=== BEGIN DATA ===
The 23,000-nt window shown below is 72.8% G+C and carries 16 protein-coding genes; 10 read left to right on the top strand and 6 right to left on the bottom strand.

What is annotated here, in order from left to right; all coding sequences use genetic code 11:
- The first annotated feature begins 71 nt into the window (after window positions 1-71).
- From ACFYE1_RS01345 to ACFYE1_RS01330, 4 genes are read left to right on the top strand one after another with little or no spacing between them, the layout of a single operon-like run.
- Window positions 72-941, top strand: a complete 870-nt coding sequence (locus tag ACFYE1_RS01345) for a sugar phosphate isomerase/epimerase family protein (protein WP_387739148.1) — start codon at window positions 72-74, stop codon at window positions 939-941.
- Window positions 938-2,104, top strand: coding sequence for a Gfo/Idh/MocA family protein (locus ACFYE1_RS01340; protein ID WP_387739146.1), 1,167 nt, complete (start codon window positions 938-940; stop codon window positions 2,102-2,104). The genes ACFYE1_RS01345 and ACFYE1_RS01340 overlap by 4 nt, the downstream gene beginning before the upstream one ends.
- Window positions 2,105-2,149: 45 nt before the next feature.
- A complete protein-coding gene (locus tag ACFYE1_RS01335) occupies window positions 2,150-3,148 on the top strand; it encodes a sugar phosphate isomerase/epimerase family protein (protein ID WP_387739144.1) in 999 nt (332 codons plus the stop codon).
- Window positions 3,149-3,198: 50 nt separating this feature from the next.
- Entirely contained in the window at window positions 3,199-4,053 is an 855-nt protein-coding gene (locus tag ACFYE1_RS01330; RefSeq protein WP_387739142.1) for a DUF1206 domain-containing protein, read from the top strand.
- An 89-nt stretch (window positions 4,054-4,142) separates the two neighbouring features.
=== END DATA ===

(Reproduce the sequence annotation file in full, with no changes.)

The 23,000-nt window shown below is 72.8% G+C and carries 16 protein-coding genes; 10 read left to right on the top strand and 6 right to left on the bottom strand.

What is annotated here, in order from left to right; all coding sequences use genetic code 11:
- The first annotated feature begins 71 nt into the window (after window positions 1-71).
- From ACFYE1_RS01345 to ACFYE1_RS01330, 4 genes are read left to right on the top strand one after another with little or no spacing between them, the layout of a single operon-like run.
- Window positions 72-941, top strand: a complete 870-nt coding sequence (locus tag ACFYE1_RS01345) for a sugar phosphate isomerase/epimerase family protein (protein WP_387739148.1) — start codon at window positions 72-74, stop codon at window positions 939-941.
- Window positions 938-2,104, top strand: coding sequence for a Gfo/Idh/MocA family protein (locus ACFYE1_RS01340; protein ID WP_387739146.1), 1,167 nt, complete (start codon window positions 938-940; stop codon window positions 2,102-2,104). The genes ACFYE1_RS01345 and ACFYE1_RS01340 overlap by 4 nt, the downstream gene beginning before the upstream one ends.
- Window positions 2,105-2,149: 45 nt before the next feature.
- A complete protein-coding gene (locus tag ACFYE1_RS01335) occupies window positions 2,150-3,148 on the top strand; it encodes a sugar phosphate isomerase/epimerase family protein (protein ID WP_387739144.1) in 999 nt (332 codons plus the stop codon).
- Window positions 3,149-3,198: 50 nt separating this feature from the next.
- Entirely contained in the window at window positions 3,199-4,053 is an 855-nt protein-coding gene (locus tag ACFYE1_RS01330; RefSeq protein WP_387739142.1) for a DUF1206 domain-containing protein, read from the top strand.
- An 89-nt stretch (window positions 4,054-4,142) separates the two neighbouring features.